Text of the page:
several performance assessment tools are used by the instructor.

These include biweekly assignments, midterm and nal examinations, as well as term projects. In the term projects, each student

is asked to solve a transportphenomena problem using Matlab1 or

Mathematica and the Chebyshev orthogonal collocation method.

In the fall semester of 2013, these term project problems (each

problem assigned to a group of two students) have involved

transient Poiseuille ow,

steadystate ow of nonNewtonian uids in a pipe,

unsteadystate evaporation of liquids,

1D transient heat conduction in a cylinder,

the FalknerSkan Equation,

1D steadystate heat diffusion with temperaturedepend heat

conductivity, and nally,

unsteady state convectiondiffusion.

discussed in the present paper. We begin with a short description of

the Chebyshev orthogonal collocation method and illustrate the

solution technique through two examples. We conclude with our

experience in teaching advanced topics in chemical engineering

using the computational tools described here.

METHOD

The Derivative Matrix

In the discrete ChebyshevGaussLobatto orthogonal collocation

method, the grid points are dened by

yj cos

jp

;

N

j 0; ; N

Chebyshev polynomials, TN(x). The (N 1) (N 1) Chebyshev

derivative matrix D at the quadrature points is [1618]:

D d jk 0j;k;N

with

8

2N 2 1

>

>

d 00

>

>

>

6

>

>

<

2N 2 1

d NN

>

6

>

>

>

yj

>

>

>

for 1 j N 1

d

: jj

21 y2j

For 0 j, k N with j 6 k, the element djk writes

jk

d jk

with

cj 1

ck yj yk

cm 1 for 1 m N 1 and c0 cN 2.

If n is the vector formed by the values of the function u(y) at

the locations yj, j 0, , N the values of the approximations n0 and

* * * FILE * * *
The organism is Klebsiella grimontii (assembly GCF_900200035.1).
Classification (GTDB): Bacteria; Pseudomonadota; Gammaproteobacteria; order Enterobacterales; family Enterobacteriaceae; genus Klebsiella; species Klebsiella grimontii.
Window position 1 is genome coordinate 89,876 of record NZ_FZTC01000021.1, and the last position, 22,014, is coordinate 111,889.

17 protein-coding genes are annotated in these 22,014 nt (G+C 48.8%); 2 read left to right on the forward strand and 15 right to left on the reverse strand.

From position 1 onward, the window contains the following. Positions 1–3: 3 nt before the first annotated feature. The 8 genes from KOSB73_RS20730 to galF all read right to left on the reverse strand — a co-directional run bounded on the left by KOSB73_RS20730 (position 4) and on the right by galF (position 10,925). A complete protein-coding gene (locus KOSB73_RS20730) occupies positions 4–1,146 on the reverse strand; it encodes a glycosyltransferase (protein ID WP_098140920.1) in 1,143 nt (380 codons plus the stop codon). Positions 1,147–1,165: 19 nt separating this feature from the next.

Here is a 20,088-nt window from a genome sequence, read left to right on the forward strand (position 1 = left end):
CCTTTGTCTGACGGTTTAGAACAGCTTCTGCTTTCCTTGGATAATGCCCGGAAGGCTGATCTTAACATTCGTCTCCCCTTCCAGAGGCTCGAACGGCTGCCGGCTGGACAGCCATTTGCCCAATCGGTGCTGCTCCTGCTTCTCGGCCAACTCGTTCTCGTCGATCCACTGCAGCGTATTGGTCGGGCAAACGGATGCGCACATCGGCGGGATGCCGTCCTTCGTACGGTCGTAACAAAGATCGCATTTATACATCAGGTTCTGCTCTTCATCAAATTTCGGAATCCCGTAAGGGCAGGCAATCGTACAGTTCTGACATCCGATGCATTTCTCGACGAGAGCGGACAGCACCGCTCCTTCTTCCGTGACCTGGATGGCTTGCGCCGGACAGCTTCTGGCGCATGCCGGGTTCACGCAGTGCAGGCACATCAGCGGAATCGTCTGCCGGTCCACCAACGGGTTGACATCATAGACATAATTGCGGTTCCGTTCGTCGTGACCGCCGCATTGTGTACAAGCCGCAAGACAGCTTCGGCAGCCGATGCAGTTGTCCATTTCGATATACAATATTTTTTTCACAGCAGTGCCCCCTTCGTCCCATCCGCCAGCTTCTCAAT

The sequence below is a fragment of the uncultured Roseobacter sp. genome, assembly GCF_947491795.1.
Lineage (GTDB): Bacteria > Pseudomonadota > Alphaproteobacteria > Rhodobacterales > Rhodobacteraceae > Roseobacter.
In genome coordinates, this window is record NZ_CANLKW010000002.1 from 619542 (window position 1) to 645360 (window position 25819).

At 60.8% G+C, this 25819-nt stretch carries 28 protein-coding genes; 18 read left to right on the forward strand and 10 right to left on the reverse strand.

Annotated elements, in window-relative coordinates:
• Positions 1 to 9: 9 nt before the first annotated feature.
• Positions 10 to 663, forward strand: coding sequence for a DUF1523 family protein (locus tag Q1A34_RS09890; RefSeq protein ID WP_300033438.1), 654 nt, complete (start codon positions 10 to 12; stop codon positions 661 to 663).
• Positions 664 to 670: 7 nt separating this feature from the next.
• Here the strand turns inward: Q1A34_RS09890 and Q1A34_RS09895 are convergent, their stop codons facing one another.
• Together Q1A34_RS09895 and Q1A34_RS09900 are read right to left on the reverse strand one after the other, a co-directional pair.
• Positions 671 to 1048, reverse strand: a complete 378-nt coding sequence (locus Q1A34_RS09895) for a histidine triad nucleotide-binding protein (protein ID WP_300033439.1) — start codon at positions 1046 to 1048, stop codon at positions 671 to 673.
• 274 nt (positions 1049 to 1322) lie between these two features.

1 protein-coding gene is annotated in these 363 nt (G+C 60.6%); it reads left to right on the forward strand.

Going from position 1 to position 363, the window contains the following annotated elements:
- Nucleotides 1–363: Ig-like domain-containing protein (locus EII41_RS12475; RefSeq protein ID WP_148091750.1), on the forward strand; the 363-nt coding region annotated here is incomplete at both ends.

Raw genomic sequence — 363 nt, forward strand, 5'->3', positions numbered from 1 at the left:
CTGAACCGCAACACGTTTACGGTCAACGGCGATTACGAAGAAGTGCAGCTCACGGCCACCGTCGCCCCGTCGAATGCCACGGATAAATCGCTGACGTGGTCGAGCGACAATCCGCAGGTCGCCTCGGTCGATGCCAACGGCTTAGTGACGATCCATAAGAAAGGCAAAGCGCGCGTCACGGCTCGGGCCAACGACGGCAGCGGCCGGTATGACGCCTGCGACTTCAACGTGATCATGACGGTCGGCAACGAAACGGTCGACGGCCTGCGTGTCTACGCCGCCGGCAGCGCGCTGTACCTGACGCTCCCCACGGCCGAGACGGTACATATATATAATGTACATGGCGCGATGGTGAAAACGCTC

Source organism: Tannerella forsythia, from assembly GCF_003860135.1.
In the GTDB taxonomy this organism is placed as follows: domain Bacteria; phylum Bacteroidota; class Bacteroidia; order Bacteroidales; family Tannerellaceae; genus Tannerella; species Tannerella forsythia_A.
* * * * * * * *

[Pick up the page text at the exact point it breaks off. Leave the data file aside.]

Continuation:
n00 of the derivates u0 and u00 of u at the grid points yj are calculated

as follows:

n0 Dn;

n00 D2 n

building D is given in Appendix B. A similar code, this time based

on Matlab1, can be found in the textbook by Trefethen [18].

TECHNIQUE USING MATLABW OR MATHEMATICA

THROUGH TWO SIMPLE EXAMPLES

A Simple Split Boundary Value Problem

Consider the following nonlinear boundary value problem

encountered in a graduatelevel applied mathematics course:

uu0 u00 1

u1 0;

u1 2:

yj cos(jp/N) for j 0, , N, by solving the following system of

(N 1) nonlinear algebraic equations:

!

8

N

N

X

X

>

>

>

u

d

u

bjk uk 1; j 1; ; N 1

>

j

jk

k

<

k0

k0

4

>

>

> u0 2

>

:

uN 0

where (djk)0j,kN are the elements of the derivation matrix D given

in the previous section and (bjk)0j,kN the elements of D2 DD.

Such system of nonlinear algebraic equations is readily solved

using Mathematica and Matlab1 builtin functions FindRoot and

fsolve respectively. For N 20 the solution, u, at the collocation

points, yj, j 0, , 20, is given in Table 1 and plotted in Figure 1.

We intentionally represent for all the treated cases the calculation

results in graphical and table forms especially for readers who want

to rework the problems and are interested not only in solution

trends but also in exact numerical solution of these potential

benchmark problems in transport phenomena processes. A solution

of this problem can be found using the shooting technique. The

data obtained using this later method, are also given in Table 1 for

comparison purposes.

Consider the following partial differential equation (PDE):

@u @ 2 u

@t @y2

with the initial and boundary conditions

ut 0; y 1

ut; y 0 0

ut; y 1 0

Nonlinear Boundary Value Problem of Illustration 1

j

0

1

2

3

4

5

6

7

8

9

10

11

12

13

14

15

16

17

18

19

20

a

yj

uja

ujb

1.0000

0.9877

0.9511

0.8910

0.8090

0.7071

0.5878

0.4540

0.3090

0.1564

0.0000

0.1564

0.3090

0.4540

0.5878

0.7071

0.8090

0.8910

0.9511

0.9877

1.0000

2.0000

1.9837

1.9366

1.8634

1.7704

1.6634

1.5471

1.4243

1.2969

1.1656

1.0310

0.8938

0.7552

0.6170

0.4822

0.3545

0.2385

0.1399

0.0642

0.0164

0

2.

1.9836

1.9365

1.8634

1.7704